But people who think the bottom line of the Christian life is simply knowing what they should be doing have disregarded the power of the age to come, and pretend that the power of the flesh to keep the law is a sufficient substitute. Yet how can they reach the heavenly goal of sanctification by using the earthly means of their own efforts? How can they participate in the glories of the age to come by drawing on the resources of this present evil age?

The pastor's wife who is caught up with trying to be the role model everyone wants her to be can become especially caught up in an earthly-minded bondage to this age. For she must lead the pack in the scramble to make the Bible relevant to her life. She must continually have some kind of dynamic spiritual activity in her life to feel good not only about her standing as a Christian, but also as a worthy role model. She must be the most zealous when it comes to practicing application.

But I think that if the pastor's wife is to be any kind of example at all, she should be an example of a person who lives out the gospel, not the law. If she is expected to be a role model, then let her model the truth of God's redemption and not the false gospel of earthly decrees. It is her obligation not to get caught up in legalism, but to promote by her example the liberty that Christ has purchased for her.

Titus 2

Of course, the passage everyone points to in order to justify their ideas about the pastor's wife is Titus 2. According to this passage, older women must teach the younger women to love their husbands, to love their children, and to be sensible, pure, workers at home, kind, and subject to their husbands. Most would say Titus 2 proves that women need other women to show them how the Bible applies to their specific female needs, to span the gap between abstract theology and the practical issues faced by the women of their day.

What is overlooked is that the church of Titus 2 was a congregation with a biblical-theological understanding of themselves in Christ. Following the exhortation to the women, verses 11-13 of the same chapter explain why the women ought to conduct themselves in this way: "For the grace of God has appeared, bringing salvation to all men, instructing us to deny ungodliness and worldly desires and to live sensibly, righteously and godly in the present age, looking for the blessed hope and the appearing of the glory of their God and Savior Jesus Christ." So according to this passage, it is the grace of God revealed from above that instructs our conduct in this present age; and it is the hope of the age to come that beckons us to persevere in that conduct.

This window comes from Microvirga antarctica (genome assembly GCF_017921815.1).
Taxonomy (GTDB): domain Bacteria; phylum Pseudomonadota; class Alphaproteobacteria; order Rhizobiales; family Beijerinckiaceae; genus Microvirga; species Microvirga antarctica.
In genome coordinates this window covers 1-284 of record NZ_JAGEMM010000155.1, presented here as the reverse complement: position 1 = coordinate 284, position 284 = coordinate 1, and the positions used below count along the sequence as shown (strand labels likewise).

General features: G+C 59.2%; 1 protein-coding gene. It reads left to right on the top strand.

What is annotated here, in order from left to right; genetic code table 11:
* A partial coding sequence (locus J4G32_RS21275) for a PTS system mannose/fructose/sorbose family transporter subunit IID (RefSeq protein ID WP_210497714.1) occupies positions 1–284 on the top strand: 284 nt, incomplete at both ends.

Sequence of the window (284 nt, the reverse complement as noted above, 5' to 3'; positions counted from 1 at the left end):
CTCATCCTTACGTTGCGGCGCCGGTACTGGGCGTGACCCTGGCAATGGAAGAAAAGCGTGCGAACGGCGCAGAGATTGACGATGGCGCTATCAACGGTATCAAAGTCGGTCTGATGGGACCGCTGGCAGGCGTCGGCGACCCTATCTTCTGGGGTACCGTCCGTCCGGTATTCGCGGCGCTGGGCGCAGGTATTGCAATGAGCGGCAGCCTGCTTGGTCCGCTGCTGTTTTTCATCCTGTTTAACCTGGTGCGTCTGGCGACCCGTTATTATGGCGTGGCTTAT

When the apostle Paul mandated the older women to train the younger women in the ways of godliness, it had nothing to do with an older woman's ability to understand how the gospel can be made relevant to women. This was not a program to meet the needs of women, for the gospel has already met their true spiritual needs in Christ. This was not about self-improvement or feeling better about themselves; nor was it about the older women advising the younger women on whether they should breast-feed or bottle-feed their baby, or which home-schooling materials they ought to be using.

Rather reverence for the gospel, not relevance to a personal agenda, is the point of this instruction. It was about showing the younger women how they in their daily conduct can serve the cause of the gospel; how they as wives and mothers can adorn the gospel and demonstrate what it means to live for a heavenly hope. These formerly pagan women who were accustomed to a life of ungodliness and sensuality needed the encouragement and instruction of seasoned Christian women in basic areas of life, such as love, purity, and self-control, so that their behavior wouldn't bring reproach to the gospel. And I think it is important to note that these seasoned Christian women whom Paul called into service were the older women of the church; he does not even mention the pastor's wife, let alone ask her single-handedly to bear all the responsibility of this ministry.